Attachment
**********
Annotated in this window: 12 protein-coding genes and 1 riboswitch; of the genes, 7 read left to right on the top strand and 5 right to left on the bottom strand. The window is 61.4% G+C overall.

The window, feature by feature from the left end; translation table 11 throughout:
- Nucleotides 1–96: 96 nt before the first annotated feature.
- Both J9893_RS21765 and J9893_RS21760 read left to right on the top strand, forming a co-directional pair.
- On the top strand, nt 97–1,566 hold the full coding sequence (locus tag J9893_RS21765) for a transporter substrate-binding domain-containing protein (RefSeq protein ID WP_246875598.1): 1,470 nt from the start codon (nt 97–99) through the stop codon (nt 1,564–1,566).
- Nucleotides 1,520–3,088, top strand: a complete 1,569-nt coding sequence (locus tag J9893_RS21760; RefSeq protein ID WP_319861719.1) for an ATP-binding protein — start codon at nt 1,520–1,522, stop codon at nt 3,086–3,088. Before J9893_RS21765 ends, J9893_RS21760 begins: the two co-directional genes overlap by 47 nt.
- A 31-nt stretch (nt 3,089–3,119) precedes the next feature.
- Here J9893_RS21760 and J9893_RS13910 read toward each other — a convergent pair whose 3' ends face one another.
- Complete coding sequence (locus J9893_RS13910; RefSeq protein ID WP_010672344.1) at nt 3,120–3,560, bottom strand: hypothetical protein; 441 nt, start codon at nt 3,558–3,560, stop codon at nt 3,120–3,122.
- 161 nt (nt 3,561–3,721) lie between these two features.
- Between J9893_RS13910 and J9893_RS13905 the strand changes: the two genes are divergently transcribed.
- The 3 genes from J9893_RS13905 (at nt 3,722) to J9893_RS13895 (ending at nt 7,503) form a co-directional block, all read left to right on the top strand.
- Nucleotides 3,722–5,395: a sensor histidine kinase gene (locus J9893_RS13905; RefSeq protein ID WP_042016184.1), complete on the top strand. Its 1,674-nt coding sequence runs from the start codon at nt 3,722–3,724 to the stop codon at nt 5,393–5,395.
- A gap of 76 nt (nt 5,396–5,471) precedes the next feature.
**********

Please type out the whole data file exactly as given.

Annotated in this window: 12 protein-coding genes and 1 riboswitch; of the genes, 7 read left to right on the top strand and 5 right to left on the bottom strand. The window is 61.4% G+C overall.

The window, feature by feature from the left end; translation table 11 throughout:
- Nucleotides 1–96: 96 nt before the first annotated feature.
- Both J9893_RS21765 and J9893_RS21760 read left to right on the top strand, forming a co-directional pair.
- On the top strand, nt 97–1,566 hold the full coding sequence (locus tag J9893_RS21765) for a transporter substrate-binding domain-containing protein (RefSeq protein ID WP_246875598.1): 1,470 nt from the start codon (nt 97–99) through the stop codon (nt 1,564–1,566).
- Nucleotides 1,520–3,088, top strand: a complete 1,569-nt coding sequence (locus tag J9893_RS21760; RefSeq protein ID WP_319861719.1) for an ATP-binding protein — start codon at nt 1,520–1,522, stop codon at nt 3,086–3,088. Before J9893_RS21765 ends, J9893_RS21760 begins: the two co-directional genes overlap by 47 nt.
- A 31-nt stretch (nt 3,089–3,119) precedes the next feature.
- Here J9893_RS21760 and J9893_RS13910 read toward each other — a convergent pair whose 3' ends face one another.
- Complete coding sequence (locus J9893_RS13910; RefSeq protein ID WP_010672344.1) at nt 3,120–3,560, bottom strand: hypothetical protein; 441 nt, start codon at nt 3,558–3,560, stop codon at nt 3,120–3,122.
- 161 nt (nt 3,561–3,721) lie between these two features.
- Between J9893_RS13910 and J9893_RS13905 the strand changes: the two genes are divergently transcribed.
- The 3 genes from J9893_RS13905 (at nt 3,722) to J9893_RS13895 (ending at nt 7,503) form a co-directional block, all read left to right on the top strand.
- Nucleotides 3,722–5,395: a sensor histidine kinase gene (locus J9893_RS13905; RefSeq protein ID WP_042016184.1), complete on the top strand. Its 1,674-nt coding sequence runs from the start codon at nt 3,722–3,724 to the stop codon at nt 5,393–5,395.
- A gap of 76 nt (nt 5,396–5,471) precedes the next feature.